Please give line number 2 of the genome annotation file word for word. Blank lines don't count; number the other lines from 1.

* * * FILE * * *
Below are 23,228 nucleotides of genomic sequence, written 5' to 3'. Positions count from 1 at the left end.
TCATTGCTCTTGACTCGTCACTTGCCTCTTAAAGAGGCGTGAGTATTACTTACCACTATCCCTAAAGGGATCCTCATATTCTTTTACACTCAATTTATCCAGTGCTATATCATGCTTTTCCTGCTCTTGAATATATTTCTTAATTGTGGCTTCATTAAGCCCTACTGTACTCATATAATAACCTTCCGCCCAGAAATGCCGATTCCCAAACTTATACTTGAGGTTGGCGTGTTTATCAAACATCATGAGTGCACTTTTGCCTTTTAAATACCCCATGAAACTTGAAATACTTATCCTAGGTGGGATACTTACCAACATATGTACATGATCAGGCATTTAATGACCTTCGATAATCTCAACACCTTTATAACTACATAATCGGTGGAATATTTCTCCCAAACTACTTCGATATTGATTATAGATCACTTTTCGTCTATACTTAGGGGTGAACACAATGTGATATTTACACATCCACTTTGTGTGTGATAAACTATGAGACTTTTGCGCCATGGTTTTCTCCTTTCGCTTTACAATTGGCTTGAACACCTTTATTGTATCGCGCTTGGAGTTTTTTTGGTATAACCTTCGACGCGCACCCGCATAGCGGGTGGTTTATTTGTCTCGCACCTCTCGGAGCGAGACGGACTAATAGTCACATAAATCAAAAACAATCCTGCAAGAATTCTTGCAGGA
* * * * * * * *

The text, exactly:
TCATTGCTCTTGACTCGTCACTTGCCTCTTAAAGAGGCGTGAGTATTACTTACCACTATCCCTAAAGGGATCCTCATATTCTTTTACACTCAATTTATCCAGTGCTATATCATGCTTTTCCTGCTCTTGAATATATTTCTTAATTGTGGCTTCATTAAGCCCTACTGTACTCATATAATAACCTTCCGCCCAGAAATGCCGATTCCCAAACTTATACTTGAGGTTGGCGTGTTTATCAAACATCATGAGTGCACTTTTGCCTTTTAAATACCCCATGAAACTTGAAATACTTATCCTAGGTGGGATACTTACCAACATATGTACATGATCAGGCATTTAATGACCTTCGATAATCTCAACACCTTTATAACTACATAATCGGTGGAATATTTCTCCCAAACTACTTCGATATTGATTATAGATCACTTTTCGTCTATACTTAGGGGTGAACACAATGTGATATTTACACATCCACTTTGTGTGTGATAAACTATGAGACTTTTGCGCCATGGTTTTCTCCTTTCGCTTTACAATTGGCTTGAACACCTTTATTGTATCGCGCTTGGAGTTTTTTTGGTATAACCTTCGACGCGCACCCGCATAGCGGGTGGTTTATTTGTCTCGCACCTCTCGGAGCGAGACGGACTAATAGTCACATAAATCAAAAACAATCCTGCAAGAATTCTTGCAGGA